Top Customer Reviews

Format: DVD
Righto, I've been sitting here for a while trying to figure out how to do justice to these movies in a paragraph and I'm not sure I can. Basically, for anyone who has ever loved the idea of meeting someone by chance and connecting with them in a way you'll never forget (or if you're lucky, you actually experienced it!), these movies are for you! While watching these movies, I simply didn't want them to end. The cast is excellent, the dialogue is superb and refreshingly realistic, the backdrops (Vienna and Paris, respectively) are perfectly romantic, and best of all the endings of both movies are NOT CHEESY. I, like many fans of the first one I'm sure, was a little apprehensive before watching the second one. Although I felt the movie was a little short (but hey if time flies then it's a good movie right?), I was very satisfied with it. What fantastic characters! When I think romantic movie, I think of these. If you haven't seen either of them, you're in for a treat! Enjoy!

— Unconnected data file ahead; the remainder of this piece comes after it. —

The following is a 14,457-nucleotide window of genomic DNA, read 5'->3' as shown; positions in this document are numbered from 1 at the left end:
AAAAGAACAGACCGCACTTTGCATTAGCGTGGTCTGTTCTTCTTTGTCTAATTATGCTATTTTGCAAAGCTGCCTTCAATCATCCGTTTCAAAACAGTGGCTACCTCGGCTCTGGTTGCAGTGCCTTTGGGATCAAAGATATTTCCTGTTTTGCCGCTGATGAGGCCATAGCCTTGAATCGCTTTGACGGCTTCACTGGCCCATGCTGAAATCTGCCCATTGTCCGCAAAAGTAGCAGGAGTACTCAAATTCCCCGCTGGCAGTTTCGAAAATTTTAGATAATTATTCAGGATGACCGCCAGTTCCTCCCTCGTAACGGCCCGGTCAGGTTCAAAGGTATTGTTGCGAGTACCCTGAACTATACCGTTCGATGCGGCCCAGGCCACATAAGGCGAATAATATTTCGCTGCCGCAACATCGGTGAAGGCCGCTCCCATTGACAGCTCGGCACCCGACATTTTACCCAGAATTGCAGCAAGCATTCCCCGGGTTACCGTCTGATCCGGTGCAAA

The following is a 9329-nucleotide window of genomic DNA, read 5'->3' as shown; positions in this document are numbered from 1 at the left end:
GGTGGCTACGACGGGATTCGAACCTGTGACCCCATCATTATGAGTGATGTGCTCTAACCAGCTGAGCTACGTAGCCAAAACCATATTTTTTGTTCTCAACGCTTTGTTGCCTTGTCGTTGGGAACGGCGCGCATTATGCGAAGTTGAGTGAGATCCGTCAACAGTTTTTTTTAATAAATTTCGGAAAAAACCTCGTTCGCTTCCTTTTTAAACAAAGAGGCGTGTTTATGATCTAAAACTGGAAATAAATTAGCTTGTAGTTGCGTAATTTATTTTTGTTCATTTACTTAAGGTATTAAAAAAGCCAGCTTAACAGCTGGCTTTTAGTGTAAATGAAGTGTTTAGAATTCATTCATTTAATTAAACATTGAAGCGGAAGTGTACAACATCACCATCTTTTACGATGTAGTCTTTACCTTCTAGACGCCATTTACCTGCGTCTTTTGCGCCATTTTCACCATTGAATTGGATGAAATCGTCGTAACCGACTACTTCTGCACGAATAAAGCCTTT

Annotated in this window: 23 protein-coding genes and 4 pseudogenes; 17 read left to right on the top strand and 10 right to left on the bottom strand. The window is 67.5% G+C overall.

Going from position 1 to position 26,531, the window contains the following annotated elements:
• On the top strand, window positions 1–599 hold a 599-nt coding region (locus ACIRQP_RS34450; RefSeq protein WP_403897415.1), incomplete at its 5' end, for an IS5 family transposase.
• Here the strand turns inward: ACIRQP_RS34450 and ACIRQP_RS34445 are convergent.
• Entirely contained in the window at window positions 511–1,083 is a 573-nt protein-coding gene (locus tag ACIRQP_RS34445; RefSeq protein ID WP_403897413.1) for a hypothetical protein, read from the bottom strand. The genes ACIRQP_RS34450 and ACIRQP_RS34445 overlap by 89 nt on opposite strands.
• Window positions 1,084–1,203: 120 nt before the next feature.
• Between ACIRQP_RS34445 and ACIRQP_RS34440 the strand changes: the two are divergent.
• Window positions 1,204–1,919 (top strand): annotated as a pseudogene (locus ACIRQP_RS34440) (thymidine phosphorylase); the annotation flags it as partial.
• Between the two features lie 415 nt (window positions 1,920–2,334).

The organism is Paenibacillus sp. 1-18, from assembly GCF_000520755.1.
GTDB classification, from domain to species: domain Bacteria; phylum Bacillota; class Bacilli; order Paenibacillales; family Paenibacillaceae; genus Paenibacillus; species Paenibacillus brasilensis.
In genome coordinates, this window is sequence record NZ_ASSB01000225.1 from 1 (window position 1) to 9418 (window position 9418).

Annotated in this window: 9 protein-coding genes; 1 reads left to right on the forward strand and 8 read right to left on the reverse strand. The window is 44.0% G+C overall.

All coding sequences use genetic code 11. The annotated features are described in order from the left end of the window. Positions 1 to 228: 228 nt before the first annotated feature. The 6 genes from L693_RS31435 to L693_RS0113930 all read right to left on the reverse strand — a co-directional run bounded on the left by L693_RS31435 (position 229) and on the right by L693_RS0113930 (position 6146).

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These films are so good its almost unbeleivable to me how I hadn't seen them before I saw them today. They capture a sense of how men and women relate when they click together: that wonderful moment not of sexual satisfaction but when mentality, personality and appearance mesh together into one mix, when you find that someone is a friend and something more drifts in the atmosphere. What I love is the ambiguity of the picture- the moment that they move from friends to lovers is undefined. They seem to be in love with each other though for something and yet they live very different lives. THis is the most intelligent modern film about love I've seen in that its one of the few in which you can tell why two people love each other, because they can't stop talking to each other. It isn't profound, but it is a stunning portrayel of a moment in everyone's lives.
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Format: DVD